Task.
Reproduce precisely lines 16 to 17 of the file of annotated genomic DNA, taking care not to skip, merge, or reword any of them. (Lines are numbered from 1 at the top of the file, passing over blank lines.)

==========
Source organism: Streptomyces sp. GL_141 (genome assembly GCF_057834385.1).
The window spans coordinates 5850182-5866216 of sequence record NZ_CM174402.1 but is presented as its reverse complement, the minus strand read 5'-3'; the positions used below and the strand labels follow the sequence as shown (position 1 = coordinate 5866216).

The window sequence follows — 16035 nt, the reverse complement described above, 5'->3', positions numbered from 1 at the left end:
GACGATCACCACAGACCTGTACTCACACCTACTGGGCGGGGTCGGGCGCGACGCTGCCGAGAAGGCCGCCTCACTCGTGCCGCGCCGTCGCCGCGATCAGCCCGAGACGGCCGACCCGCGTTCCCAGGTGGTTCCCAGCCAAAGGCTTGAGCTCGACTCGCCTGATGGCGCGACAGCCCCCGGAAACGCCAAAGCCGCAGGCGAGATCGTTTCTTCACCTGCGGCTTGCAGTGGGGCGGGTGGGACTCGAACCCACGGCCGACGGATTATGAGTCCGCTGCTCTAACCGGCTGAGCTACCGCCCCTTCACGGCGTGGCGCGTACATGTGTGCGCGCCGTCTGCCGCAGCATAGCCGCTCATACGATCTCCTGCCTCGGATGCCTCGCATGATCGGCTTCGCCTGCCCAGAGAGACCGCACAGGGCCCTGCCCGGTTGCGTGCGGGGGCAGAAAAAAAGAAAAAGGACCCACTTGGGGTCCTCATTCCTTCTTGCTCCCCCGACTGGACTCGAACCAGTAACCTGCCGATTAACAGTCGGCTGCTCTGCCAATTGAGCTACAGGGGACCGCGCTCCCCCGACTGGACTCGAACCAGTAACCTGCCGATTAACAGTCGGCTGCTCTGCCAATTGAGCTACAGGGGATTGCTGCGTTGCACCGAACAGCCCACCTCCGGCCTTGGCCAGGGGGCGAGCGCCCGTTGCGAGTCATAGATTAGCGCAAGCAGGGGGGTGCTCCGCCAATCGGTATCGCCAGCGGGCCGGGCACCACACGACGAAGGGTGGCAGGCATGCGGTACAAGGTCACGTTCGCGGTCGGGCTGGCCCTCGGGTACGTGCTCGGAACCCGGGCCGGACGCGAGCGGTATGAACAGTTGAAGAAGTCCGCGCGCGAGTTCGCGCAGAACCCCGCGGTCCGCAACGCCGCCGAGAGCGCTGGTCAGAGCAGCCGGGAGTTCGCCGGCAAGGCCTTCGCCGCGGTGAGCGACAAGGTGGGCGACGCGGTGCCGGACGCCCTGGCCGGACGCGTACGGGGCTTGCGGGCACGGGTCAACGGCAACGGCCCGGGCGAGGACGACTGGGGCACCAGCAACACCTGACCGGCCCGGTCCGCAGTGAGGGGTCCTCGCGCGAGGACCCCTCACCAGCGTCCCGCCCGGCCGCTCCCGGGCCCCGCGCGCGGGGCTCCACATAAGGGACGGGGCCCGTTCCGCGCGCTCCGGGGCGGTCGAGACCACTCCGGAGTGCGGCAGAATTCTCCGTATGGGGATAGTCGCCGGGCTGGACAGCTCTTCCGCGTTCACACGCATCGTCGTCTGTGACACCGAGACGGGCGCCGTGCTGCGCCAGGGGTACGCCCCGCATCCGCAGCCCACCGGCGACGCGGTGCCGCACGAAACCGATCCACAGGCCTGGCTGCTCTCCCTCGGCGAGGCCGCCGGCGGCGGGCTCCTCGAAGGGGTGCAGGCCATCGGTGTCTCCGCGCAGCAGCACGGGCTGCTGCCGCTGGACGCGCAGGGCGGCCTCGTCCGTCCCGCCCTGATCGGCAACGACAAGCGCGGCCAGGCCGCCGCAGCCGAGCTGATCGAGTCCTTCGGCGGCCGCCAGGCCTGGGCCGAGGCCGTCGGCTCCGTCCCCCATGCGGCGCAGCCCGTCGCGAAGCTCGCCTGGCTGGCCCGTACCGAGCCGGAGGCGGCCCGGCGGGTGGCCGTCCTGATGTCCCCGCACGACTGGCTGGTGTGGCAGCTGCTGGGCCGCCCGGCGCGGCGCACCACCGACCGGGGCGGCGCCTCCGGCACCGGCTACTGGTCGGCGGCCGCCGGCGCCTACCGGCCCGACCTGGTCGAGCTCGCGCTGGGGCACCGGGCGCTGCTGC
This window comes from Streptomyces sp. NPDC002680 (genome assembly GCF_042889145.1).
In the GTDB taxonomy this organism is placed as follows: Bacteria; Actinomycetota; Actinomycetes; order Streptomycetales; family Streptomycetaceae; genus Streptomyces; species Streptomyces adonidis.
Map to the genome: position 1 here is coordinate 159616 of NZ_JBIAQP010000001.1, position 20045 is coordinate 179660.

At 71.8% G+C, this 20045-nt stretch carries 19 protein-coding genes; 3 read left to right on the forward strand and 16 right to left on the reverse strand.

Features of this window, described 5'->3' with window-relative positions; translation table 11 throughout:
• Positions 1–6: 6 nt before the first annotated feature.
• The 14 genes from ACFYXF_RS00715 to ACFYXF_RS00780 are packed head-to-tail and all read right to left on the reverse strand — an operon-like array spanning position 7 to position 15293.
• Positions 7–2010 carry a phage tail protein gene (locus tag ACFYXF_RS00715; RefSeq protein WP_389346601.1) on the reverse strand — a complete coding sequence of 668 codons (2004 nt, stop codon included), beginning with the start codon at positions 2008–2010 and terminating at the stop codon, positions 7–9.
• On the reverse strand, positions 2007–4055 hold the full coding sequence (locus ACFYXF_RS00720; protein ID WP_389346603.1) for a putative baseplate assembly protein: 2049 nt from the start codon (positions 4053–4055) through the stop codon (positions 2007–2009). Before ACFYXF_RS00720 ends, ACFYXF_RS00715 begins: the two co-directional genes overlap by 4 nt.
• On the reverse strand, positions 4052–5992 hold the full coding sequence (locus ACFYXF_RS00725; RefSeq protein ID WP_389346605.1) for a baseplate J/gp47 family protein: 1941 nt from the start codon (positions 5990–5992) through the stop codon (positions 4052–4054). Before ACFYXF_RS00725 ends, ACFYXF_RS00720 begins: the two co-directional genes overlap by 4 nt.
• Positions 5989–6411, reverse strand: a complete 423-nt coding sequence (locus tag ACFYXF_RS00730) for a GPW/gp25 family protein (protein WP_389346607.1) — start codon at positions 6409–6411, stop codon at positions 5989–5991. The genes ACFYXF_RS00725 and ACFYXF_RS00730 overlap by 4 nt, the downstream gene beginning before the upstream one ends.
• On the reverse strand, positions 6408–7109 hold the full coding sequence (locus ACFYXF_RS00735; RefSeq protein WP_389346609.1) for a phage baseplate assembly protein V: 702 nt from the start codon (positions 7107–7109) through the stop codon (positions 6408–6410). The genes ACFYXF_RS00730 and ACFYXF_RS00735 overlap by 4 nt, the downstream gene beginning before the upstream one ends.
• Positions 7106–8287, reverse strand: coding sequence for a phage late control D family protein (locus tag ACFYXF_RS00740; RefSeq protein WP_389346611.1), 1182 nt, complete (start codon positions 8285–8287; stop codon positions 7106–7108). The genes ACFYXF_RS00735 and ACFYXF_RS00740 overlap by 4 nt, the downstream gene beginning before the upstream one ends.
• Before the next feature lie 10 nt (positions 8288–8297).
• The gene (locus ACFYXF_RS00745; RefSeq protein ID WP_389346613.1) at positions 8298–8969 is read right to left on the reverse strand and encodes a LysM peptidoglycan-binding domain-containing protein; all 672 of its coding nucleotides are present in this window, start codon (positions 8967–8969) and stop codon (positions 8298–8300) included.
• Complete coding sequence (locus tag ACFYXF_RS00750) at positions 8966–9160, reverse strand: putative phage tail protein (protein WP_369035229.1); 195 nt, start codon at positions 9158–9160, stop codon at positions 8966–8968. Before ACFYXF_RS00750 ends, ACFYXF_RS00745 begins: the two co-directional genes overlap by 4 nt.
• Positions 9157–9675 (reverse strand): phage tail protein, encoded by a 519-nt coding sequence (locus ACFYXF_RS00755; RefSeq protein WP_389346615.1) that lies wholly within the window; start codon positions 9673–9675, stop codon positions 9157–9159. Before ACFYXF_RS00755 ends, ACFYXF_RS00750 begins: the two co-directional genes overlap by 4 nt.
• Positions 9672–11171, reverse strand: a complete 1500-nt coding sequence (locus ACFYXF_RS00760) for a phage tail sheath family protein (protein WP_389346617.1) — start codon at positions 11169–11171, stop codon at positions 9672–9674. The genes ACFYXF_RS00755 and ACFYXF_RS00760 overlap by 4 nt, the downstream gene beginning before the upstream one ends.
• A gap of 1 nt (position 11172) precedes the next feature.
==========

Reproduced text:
• On the reverse strand, positions 6408–7109 hold the full coding sequence (locus ACFYXF_RS00735; RefSeq protein WP_389346609.1) for a phage baseplate assembly protein V: 702 nt from the start codon (positions 7107–7109) through the stop codon (positions 6408–6410). The genes ACFYXF_RS00730 and ACFYXF_RS00735 overlap by 4 nt, the downstream gene beginning before the upstream one ends.
• Positions 7106–8287, reverse strand: coding sequence for a phage late control D family protein (locus tag ACFYXF_RS00740; RefSeq protein WP_389346611.1), 1182 nt, complete (start codon positions 8285–8287; stop codon positions 7106–7108). The genes ACFYXF_RS00735 and ACFYXF_RS00740 overlap by 4 nt, the downstream gene beginning before the upstream one ends.